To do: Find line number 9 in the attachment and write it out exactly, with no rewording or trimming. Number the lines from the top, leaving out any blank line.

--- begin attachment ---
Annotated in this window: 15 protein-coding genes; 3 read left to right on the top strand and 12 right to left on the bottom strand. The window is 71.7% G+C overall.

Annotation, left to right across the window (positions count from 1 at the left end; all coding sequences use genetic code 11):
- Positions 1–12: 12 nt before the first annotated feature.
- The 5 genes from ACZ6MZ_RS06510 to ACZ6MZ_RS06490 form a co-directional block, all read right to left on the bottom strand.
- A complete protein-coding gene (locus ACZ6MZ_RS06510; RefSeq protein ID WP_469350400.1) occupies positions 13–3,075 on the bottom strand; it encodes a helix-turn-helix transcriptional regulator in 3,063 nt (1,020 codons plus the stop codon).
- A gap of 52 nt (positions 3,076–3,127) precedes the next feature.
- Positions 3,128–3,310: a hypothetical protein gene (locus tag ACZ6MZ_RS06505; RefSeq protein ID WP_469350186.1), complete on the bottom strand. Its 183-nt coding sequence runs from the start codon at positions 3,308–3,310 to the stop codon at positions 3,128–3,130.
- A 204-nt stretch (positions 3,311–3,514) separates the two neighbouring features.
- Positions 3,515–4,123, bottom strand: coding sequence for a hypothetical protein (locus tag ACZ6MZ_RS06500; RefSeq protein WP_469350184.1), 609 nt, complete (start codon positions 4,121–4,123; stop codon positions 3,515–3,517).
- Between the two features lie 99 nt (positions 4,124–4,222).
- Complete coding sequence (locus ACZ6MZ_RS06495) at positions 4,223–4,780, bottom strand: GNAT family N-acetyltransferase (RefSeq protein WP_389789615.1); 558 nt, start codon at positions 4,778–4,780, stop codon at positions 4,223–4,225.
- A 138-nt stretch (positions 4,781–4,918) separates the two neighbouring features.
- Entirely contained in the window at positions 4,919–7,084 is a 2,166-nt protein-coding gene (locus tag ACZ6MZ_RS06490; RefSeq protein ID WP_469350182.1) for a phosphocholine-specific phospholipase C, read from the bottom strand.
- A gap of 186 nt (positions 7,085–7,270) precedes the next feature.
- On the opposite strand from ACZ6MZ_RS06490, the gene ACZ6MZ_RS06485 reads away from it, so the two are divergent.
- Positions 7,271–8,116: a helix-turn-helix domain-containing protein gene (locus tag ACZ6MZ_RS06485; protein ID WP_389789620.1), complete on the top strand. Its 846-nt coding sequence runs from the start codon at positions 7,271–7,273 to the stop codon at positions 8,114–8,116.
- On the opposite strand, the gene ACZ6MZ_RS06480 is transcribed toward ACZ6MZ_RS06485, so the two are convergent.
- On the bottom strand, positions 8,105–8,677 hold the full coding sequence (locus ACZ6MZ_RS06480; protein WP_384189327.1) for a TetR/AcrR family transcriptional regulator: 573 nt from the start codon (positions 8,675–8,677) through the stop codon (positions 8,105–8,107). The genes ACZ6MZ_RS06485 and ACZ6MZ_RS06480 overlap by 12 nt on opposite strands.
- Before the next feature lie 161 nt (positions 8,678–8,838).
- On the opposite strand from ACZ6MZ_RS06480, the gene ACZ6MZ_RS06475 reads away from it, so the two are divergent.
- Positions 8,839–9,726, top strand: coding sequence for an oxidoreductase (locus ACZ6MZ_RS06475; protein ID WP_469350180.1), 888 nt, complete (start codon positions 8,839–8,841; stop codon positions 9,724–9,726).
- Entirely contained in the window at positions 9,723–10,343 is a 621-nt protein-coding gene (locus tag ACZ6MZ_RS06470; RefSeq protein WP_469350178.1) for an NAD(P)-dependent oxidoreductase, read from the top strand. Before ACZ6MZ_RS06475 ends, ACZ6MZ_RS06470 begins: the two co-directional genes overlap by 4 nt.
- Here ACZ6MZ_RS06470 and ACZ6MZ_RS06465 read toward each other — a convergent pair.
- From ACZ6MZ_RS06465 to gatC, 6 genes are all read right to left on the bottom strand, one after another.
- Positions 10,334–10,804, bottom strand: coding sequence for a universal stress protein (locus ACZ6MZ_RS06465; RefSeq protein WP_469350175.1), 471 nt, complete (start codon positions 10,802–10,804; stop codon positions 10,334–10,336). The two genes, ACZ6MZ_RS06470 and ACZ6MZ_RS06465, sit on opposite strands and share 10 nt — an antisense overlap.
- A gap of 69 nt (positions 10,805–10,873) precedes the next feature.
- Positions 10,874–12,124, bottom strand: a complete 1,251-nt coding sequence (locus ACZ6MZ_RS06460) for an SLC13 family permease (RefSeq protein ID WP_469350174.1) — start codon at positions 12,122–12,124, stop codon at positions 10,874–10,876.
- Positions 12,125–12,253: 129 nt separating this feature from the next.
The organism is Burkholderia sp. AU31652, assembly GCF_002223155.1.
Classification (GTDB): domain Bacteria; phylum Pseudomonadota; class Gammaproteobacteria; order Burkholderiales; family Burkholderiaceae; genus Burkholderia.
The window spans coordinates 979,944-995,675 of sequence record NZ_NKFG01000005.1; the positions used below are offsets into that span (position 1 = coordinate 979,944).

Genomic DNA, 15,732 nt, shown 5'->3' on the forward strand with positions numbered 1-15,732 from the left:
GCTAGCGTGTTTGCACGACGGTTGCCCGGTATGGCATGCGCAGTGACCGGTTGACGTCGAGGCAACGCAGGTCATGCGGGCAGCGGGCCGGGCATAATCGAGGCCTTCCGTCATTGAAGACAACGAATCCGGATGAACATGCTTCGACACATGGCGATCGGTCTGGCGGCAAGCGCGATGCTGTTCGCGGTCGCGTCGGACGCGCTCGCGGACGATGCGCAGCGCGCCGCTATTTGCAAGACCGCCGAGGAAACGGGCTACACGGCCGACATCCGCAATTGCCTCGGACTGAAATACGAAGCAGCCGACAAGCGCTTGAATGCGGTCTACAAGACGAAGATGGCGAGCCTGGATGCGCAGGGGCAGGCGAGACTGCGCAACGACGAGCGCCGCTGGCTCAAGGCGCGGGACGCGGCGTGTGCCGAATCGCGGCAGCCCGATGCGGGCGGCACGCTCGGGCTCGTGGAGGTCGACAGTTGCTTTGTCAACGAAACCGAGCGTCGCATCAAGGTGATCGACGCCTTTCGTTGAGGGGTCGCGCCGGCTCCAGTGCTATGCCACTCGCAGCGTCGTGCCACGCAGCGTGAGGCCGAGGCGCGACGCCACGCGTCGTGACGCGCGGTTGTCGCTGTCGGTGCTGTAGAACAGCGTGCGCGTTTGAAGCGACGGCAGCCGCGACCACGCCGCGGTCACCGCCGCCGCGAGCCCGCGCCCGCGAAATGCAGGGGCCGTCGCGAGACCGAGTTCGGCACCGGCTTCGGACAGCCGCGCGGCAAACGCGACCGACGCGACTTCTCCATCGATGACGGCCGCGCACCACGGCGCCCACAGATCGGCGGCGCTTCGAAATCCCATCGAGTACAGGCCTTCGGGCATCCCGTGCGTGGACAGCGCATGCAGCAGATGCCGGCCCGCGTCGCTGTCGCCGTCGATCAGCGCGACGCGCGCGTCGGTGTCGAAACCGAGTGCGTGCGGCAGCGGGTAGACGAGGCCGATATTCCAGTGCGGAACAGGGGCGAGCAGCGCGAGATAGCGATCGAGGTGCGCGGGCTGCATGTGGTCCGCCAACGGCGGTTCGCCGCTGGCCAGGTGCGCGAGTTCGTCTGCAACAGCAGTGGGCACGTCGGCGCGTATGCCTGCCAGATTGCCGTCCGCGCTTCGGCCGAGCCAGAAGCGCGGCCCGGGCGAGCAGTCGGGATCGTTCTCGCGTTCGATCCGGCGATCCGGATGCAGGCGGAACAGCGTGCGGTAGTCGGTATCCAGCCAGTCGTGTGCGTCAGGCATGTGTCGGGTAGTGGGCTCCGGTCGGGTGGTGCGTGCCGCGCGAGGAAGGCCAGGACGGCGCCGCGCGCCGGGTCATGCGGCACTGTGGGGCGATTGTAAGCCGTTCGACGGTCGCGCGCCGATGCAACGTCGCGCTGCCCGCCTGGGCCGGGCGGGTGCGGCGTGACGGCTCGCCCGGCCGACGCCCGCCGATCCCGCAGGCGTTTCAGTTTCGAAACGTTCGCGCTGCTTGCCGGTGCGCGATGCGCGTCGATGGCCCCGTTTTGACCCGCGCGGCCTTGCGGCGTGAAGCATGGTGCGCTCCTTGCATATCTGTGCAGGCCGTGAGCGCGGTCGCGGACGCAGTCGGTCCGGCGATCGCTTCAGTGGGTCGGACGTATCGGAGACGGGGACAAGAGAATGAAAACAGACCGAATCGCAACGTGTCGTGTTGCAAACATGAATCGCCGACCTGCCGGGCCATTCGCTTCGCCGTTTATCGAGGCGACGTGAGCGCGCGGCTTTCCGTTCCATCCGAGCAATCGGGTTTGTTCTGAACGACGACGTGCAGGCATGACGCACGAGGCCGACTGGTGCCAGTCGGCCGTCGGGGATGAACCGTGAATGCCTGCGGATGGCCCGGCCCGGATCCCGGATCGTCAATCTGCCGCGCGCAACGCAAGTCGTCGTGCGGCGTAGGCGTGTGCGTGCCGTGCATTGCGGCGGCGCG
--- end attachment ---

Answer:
- Positions 3,515–4,123, bottom strand: coding sequence for a hypothetical protein (locus tag ACZ6MZ_RS06500; RefSeq protein WP_469350184.1), 609 nt, complete (start codon positions 4,121–4,123; stop codon positions 3,515–3,517).